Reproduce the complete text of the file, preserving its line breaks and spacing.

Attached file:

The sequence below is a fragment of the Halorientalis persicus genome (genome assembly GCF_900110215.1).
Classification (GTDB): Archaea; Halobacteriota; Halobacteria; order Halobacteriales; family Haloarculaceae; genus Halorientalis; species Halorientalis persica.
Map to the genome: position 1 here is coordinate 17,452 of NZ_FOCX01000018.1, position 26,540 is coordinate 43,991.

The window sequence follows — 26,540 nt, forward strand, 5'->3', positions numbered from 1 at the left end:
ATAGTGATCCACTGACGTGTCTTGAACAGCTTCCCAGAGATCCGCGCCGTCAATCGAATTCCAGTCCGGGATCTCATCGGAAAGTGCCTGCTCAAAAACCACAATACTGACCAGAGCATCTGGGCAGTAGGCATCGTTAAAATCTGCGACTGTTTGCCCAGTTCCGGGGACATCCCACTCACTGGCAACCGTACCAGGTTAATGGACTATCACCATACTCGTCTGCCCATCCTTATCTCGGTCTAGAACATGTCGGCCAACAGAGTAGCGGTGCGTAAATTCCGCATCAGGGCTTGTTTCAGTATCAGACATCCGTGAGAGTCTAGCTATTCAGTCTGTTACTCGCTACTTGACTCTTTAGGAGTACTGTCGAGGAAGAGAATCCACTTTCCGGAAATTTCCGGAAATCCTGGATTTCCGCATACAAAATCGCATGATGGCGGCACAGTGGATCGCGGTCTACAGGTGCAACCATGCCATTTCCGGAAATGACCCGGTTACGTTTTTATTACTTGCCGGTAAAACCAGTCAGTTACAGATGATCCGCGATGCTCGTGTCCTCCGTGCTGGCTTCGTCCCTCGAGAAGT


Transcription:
The sequence below is a fragment of the Halorientalis persicus genome (genome assembly GCF_900110215.1).
Classification (GTDB): Archaea; Halobacteriota; Halobacteria; order Halobacteriales; family Haloarculaceae; genus Halorientalis; species Halorientalis persica.
Map to the genome: position 1 here is coordinate 17,452 of NZ_FOCX01000018.1, position 26,540 is coordinate 43,991.

The window sequence follows — 26,540 nt, forward strand, 5'->3', positions numbered from 1 at the left end:
ATAGTGATCCACTGACGTGTCTTGAACAGCTTCCCAGAGATCCGCGCCGTCAATCGAATTCCAGTCCGGGATCTCATCGGAAAGTGCCTGCTCAAAAACCACAATACTGACCAGAGCATCTGGGCAGTAGGCATCGTTAAAATCTGCGACTGTTTGCCCAGTTCCGGGGACATCCCACTCACTGGCAACCGTACCAGGTTAATGGACTATCACCATACTCGTCTGCCCATCCTTATCTCGGTCTAGAACATGTCGGCCAACAGAGTAGCGGTGCGTAAATTCCGCATCAGGGCTTGTTTCAGTATCAGACATCCGTGAGAGTCTAGCTATTCAGTCTGTTACTCGCTACTTGACTCTTTAGGAGTACTGTCGAGGAAGAGAATCCACTTTCCGGAAATTTCCGGAAATCCTGGATTTCCGCATACAAAATCGCATGATGGCGGCACAGTGGATCGCGGTCTACAGGTGCAACCATGCCATTTCCGGAAATGACCCGGTTACGTTTTTATTACTTGCCGGTAAAACCAGTCAGTTACAGATGATCCGCGATGCTCGTGTCCTCCGTGCTGGCTTCGTCCCTCGAGAAGT